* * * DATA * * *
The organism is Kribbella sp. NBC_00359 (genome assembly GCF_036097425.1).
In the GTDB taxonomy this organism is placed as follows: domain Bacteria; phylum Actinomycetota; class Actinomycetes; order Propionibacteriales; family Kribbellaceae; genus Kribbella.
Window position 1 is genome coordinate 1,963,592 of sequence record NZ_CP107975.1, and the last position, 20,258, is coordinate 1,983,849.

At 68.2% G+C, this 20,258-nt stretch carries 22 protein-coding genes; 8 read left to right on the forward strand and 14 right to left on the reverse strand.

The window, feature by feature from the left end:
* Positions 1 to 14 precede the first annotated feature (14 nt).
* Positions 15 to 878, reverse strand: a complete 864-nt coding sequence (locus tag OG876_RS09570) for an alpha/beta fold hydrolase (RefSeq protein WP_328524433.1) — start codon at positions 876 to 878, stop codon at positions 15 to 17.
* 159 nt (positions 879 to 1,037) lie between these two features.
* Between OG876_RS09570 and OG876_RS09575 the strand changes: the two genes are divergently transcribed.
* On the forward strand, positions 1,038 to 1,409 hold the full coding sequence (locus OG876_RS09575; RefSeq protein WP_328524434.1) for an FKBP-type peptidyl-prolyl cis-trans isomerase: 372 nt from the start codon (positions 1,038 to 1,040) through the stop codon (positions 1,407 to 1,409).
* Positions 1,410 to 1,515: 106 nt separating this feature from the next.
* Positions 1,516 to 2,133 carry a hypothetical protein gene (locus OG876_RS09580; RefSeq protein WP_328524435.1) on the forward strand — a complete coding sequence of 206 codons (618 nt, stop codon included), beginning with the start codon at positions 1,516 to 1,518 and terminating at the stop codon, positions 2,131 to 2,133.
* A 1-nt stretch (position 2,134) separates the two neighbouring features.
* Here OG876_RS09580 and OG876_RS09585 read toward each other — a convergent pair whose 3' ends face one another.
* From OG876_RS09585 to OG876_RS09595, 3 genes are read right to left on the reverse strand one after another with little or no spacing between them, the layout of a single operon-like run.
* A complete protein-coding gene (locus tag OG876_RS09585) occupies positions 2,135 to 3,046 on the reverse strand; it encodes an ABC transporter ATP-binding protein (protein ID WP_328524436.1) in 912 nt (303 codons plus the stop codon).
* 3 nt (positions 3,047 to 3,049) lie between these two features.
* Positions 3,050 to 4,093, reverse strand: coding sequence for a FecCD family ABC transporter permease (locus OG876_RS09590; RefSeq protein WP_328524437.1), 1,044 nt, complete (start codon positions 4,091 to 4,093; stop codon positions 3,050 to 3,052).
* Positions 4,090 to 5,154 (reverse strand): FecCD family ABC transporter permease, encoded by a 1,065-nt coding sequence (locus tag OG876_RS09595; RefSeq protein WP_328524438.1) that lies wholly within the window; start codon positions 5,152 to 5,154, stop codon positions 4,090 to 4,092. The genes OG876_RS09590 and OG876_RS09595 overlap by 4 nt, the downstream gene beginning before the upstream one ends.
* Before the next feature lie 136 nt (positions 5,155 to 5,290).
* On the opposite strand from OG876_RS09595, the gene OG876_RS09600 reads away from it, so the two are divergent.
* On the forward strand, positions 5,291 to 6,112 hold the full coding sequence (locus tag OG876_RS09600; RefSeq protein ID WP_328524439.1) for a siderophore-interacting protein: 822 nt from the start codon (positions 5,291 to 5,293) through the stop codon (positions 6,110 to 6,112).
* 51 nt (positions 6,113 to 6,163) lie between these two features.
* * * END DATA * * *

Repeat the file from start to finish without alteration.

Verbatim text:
The organism is Kribbella sp. NBC_00359 (genome assembly GCF_036097425.1).
In the GTDB taxonomy this organism is placed as follows: domain Bacteria; phylum Actinomycetota; class Actinomycetes; order Propionibacteriales; family Kribbellaceae; genus Kribbella.
Window position 1 is genome coordinate 1,963,592 of sequence record NZ_CP107975.1, and the last position, 20,258, is coordinate 1,983,849.

At 68.2% G+C, this 20,258-nt stretch carries 22 protein-coding genes; 8 read left to right on the forward strand and 14 right to left on the reverse strand.

The window, feature by feature from the left end:
* Positions 1 to 14 precede the first annotated feature (14 nt).
* Positions 15 to 878, reverse strand: a complete 864-nt coding sequence (locus tag OG876_RS09570) for an alpha/beta fold hydrolase (RefSeq protein WP_328524433.1) — start codon at positions 876 to 878, stop codon at positions 15 to 17.
* 159 nt (positions 879 to 1,037) lie between these two features.
* Between OG876_RS09570 and OG876_RS09575 the strand changes: the two genes are divergently transcribed.
* On the forward strand, positions 1,038 to 1,409 hold the full coding sequence (locus OG876_RS09575; RefSeq protein WP_328524434.1) for an FKBP-type peptidyl-prolyl cis-trans isomerase: 372 nt from the start codon (positions 1,038 to 1,040) through the stop codon (positions 1,407 to 1,409).
* Positions 1,410 to 1,515: 106 nt separating this feature from the next.
* Positions 1,516 to 2,133 carry a hypothetical protein gene (locus OG876_RS09580; RefSeq protein WP_328524435.1) on the forward strand — a complete coding sequence of 206 codons (618 nt, stop codon included), beginning with the start codon at positions 1,516 to 1,518 and terminating at the stop codon, positions 2,131 to 2,133.
* A 1-nt stretch (position 2,134) separates the two neighbouring features.
* Here OG876_RS09580 and OG876_RS09585 read toward each other — a convergent pair whose 3' ends face one another.
* From OG876_RS09585 to OG876_RS09595, 3 genes are read right to left on the reverse strand one after another with little or no spacing between them, the layout of a single operon-like run.
* A complete protein-coding gene (locus tag OG876_RS09585) occupies positions 2,135 to 3,046 on the reverse strand; it encodes an ABC transporter ATP-binding protein (protein ID WP_328524436.1) in 912 nt (303 codons plus the stop codon).
* 3 nt (positions 3,047 to 3,049) lie between these two features.
* Positions 3,050 to 4,093, reverse strand: coding sequence for a FecCD family ABC transporter permease (locus OG876_RS09590; RefSeq protein WP_328524437.1), 1,044 nt, complete (start codon positions 4,091 to 4,093; stop codon positions 3,050 to 3,052).
* Positions 4,090 to 5,154 (reverse strand): FecCD family ABC transporter permease, encoded by a 1,065-nt coding sequence (locus tag OG876_RS09595; RefSeq protein WP_328524438.1) that lies wholly within the window; start codon positions 5,152 to 5,154, stop codon positions 4,090 to 4,092. The genes OG876_RS09590 and OG876_RS09595 overlap by 4 nt, the downstream gene beginning before the upstream one ends.
* Before the next feature lie 136 nt (positions 5,155 to 5,290).
* On the opposite strand from OG876_RS09595, the gene OG876_RS09600 reads away from it, so the two are divergent.
* On the forward strand, positions 5,291 to 6,112 hold the full coding sequence (locus tag OG876_RS09600; RefSeq protein ID WP_328524439.1) for a siderophore-interacting protein: 822 nt from the start codon (positions 5,291 to 5,293) through the stop codon (positions 6,110 to 6,112).
* 51 nt (positions 6,113 to 6,163) lie between these two features.